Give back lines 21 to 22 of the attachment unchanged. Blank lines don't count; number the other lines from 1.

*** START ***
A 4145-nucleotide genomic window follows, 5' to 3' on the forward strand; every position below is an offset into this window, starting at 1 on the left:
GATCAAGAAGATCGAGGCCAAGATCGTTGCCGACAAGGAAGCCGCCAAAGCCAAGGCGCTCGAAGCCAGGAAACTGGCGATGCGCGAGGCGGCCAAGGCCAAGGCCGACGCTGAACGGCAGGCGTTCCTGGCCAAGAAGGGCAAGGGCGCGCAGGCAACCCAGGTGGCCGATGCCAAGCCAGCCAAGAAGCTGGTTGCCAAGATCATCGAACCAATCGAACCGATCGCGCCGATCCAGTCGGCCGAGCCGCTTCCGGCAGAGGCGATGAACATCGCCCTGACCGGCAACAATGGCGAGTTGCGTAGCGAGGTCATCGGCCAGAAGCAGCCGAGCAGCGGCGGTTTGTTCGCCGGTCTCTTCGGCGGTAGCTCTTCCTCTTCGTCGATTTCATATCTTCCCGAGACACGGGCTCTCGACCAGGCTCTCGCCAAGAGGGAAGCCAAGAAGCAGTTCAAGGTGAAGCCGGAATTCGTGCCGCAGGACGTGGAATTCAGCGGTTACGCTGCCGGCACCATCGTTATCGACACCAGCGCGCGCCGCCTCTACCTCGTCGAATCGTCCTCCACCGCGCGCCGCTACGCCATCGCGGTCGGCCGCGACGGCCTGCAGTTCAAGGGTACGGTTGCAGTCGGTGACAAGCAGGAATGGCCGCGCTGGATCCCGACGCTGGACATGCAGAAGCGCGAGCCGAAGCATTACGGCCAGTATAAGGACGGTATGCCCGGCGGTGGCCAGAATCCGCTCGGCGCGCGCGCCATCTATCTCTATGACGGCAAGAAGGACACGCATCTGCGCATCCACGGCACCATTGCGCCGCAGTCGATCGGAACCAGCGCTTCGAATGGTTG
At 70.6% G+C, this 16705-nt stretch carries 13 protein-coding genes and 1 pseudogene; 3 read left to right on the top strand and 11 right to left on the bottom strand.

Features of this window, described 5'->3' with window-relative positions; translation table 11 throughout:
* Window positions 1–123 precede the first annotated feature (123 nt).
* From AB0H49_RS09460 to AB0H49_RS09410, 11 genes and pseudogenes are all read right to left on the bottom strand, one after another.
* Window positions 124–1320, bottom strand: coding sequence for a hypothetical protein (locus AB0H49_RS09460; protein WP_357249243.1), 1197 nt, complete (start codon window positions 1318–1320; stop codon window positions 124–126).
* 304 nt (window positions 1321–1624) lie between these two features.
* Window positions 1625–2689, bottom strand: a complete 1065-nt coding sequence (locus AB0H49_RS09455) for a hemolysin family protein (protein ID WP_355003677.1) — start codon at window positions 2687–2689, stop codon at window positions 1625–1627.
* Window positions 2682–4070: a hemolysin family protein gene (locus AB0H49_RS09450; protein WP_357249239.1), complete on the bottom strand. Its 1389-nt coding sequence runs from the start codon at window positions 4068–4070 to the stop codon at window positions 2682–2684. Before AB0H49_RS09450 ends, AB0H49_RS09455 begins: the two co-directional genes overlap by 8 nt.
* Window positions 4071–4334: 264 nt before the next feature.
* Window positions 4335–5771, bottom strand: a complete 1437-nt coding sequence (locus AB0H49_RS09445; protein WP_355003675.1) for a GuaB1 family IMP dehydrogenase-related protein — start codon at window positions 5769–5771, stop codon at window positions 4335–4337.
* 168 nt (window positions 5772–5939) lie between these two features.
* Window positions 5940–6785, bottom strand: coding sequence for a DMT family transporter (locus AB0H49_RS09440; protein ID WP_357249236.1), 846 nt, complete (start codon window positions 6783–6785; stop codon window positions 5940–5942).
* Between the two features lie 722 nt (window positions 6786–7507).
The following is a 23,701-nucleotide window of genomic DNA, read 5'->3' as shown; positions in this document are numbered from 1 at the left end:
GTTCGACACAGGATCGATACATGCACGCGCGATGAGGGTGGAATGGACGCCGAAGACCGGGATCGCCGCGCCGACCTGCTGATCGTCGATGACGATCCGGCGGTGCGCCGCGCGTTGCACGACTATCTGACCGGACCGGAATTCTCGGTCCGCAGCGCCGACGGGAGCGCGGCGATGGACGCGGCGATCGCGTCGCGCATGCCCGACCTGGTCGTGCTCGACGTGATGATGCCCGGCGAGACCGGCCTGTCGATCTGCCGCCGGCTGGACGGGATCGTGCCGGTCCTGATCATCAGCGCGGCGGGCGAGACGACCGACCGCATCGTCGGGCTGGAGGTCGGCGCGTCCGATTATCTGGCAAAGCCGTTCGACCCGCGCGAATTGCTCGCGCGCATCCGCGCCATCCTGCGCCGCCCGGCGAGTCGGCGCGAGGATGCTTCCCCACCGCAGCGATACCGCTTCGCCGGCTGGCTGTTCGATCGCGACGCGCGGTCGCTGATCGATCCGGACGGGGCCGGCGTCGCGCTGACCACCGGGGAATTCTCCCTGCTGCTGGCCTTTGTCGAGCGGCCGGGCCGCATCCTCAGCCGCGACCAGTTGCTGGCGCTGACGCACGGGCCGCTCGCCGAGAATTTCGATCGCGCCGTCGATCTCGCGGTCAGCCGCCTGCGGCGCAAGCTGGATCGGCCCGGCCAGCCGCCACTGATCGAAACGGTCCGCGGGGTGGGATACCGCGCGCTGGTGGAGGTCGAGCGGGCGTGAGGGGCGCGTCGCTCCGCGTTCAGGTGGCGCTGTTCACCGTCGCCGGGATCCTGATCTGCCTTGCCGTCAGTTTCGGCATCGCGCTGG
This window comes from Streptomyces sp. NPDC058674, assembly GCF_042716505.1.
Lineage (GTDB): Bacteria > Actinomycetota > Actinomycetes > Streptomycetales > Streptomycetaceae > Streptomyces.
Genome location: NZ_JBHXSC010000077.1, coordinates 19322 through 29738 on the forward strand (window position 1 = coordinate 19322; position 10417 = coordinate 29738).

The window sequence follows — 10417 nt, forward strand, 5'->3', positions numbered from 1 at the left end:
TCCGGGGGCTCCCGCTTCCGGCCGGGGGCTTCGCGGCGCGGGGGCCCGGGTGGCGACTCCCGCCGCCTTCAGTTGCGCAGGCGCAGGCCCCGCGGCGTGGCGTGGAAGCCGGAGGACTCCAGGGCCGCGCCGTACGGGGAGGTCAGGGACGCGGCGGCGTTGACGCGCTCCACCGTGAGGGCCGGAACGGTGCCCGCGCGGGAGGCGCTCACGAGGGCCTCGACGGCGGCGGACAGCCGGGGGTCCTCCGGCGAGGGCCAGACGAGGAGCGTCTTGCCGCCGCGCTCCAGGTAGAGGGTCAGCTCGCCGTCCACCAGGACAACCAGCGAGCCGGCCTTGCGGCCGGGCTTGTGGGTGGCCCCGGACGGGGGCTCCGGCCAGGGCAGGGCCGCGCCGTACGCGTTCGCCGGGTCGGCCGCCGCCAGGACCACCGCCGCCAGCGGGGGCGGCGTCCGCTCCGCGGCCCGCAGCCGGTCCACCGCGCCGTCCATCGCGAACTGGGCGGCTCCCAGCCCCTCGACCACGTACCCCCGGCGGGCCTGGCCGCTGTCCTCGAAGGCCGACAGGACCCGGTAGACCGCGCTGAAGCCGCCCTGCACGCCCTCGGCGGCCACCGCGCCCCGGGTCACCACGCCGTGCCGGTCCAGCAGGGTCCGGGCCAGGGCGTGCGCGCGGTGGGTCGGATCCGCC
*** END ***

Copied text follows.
The window sequence follows — 10417 nt, forward strand, 5'->3', positions numbered from 1 at the left end:
TCCGGGGGCTCCCGCTTCCGGCCGGGGGCTTCGCGGCGCGGGGGCCCGGGTGGCGACTCCCGCCGCCTTCAGTTGCGCAGGCGCAGGCCCCGCGGCGTGGCGTGGAAGCCGGAGGACTCCAGGGCCGCGCCGTACGGGGAGGTCAGGGACGCGGCGGCGTTGACGCGCTCCACCGTGAGGGCCGGAACGGTGCCCGCGCGGGAGGCGCTCACGAGGGCCTCGACGGCGGCGGACAGCCGGGGGTCCTCCGGCGAGGGCCAGACGAGGAGCGTCTTGCCGCCGCGCTCCAGGTAGAGGGTCAGCTCGCCGTCCACCAGGACAACCAGCGAGCCGGCCTTGCGGCCGGGCTTGTGGGTGGCCCCGGACGGGGGCTCCGGCCAGGGCAGGGCCGCGCCGTACGCGTTCGCCGGGTCGGCCGCCGCCAGGACCACCGCCGCCAGCGGGGGCGGCGTCCGCTCCGCGGCCCGCAGCCGGTCCACCGCGCCGTCCATCGCGAACTGGGCGGCTCCCAGCCCCTCGACCACGTACCCCCGGCGGGCCTGGCCGCTGTCCTCGAAGGCCGACAGGACCCGGTAGACCGCGCTGAAGCCGCCCTGCACGCCCTCGGCGGCCACCGCGCCCCGGGTCACCACGCCGTGCCGGTCCAGCAGGGTCCGGGCCAGGGCGTGCGCGCGGTGGGTCGGATCCGCC